You likely don’t think about your water heater at all until it gives up working. And you’re facing cold showers. It works hard to give your the U.S. home with heated water 24 hours a day, and, unsurprisingly, it will give out at some point.
Here’s how long you can expect your water heater to last and some warning signs that yours is needing to be replaced. Ultimately, how long your water heater will keep working depends on what type you rely on and how often it’s on.
Most households have a tank water heater that retains 40 to 50 gallons of water. This kind constantly makes water warm, so it’s always at the proper setting when you desire it. Tank water heaters are popular as a result of their lower purchase price, but they don’t typically work as long as other kinds.
Here’s how many years you can expect yours to last:
Tank water heaters can fail due to a lot of problems, but an oxidized tank is one of the most frequent. Your water heater has a special part known as an anode rod that clears corrosive fragments from the water. Eventually, the rod will rust, and particles will accumulate at the bottom of your water heater, corroding the lining in the tank.
A tankless water heater has a much longer life expectancy than its tank-style equivalents. These water heaters may work as long as 20 years.
In addition to lasting for a greater amount of time, tankless hot water heaters are highly energy efficient. Rather than keeping huge amounts of water that’s reheated all the time, a tankless model heats water when you need it. This does away with standby heating and the effect it has on your monthly utility costs.
You might not realize it, but heating water is a sizeable portion of your heating and cooling expenses. In actuality, it’s the second highest source of energy utilization in an average house, according to ENERGY STAR®.
Tankless water heaters are more expensive than tank water heaters, but they offer long-term energy savings. They are typically 24% to 34% more efficient than a water heater that retains water, according to the U.S. Department of Energy.
Your hot water heater will start to show indications that it’s breaking down. Here’s what to be on the lookout for and when to contact a plumbing pro like Service Experts Heating, Air Conditioning & Plumbing.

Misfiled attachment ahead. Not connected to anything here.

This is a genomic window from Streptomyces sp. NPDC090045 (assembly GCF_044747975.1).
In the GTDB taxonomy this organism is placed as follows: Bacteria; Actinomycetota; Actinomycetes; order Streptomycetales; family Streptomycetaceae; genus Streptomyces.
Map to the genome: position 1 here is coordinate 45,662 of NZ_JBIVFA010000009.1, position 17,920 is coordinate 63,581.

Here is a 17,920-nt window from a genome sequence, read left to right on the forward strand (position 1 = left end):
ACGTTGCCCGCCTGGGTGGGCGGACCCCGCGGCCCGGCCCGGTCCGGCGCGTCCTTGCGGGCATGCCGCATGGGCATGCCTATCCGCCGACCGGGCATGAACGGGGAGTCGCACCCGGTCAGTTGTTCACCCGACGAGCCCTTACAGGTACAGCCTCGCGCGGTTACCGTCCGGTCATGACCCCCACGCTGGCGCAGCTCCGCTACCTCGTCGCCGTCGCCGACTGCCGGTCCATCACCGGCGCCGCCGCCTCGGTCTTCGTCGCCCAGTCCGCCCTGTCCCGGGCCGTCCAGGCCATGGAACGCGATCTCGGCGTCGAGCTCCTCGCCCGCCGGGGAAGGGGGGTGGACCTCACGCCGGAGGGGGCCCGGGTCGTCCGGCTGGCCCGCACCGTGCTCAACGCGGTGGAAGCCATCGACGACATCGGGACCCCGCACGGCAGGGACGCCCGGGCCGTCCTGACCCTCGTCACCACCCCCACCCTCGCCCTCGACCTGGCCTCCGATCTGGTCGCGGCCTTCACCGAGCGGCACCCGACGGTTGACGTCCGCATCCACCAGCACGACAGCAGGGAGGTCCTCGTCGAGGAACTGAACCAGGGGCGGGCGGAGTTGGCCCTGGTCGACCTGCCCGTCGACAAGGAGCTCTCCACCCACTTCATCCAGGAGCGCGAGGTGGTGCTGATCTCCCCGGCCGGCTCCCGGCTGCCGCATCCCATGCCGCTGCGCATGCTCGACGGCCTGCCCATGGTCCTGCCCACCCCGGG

This is one of the most typical clues that your water heater is wearing out. You may have heated water getting depleted faster, or that you need more time for water to heat up.
We recommed calling a plumber if you’re noticing water leaks or water gathering around the base of your water heater. In some cases you may just need to have connections checked or a piece replaced, but it can also be a sign the tank is broken.
If you are in a region with hard water and don’t have a water softener, you’re typically accustomed to having cloudy water. But if your water all of a sudden switches from clear to cloudy or starts smelling metallic, you should have your water heater inspected by a professional to prevent damaging leaks. Quick changes in your water clarity means sediment is likely accumulating in the tank and corroding it.
It’s normal for your water heater to produce some noise as it runs. But popping and rumbling is not normal and is a sign you should get pro assistance. As sediment accumulates in the tank, your water heater has to work harder and might consume added energy in the process.
Putting off water heater replacement puts you at risk of leaks that can damage your home. There’s also the annoyance of not having warm water. If your water heater is past its prime or showing clues it needs to be replaced, give our Experts a call at 866-397-3787 to request a free home comfort assessment. From capacity to energy efficiency, we’ll go over all the options so you can make the ideal decision for your residence.
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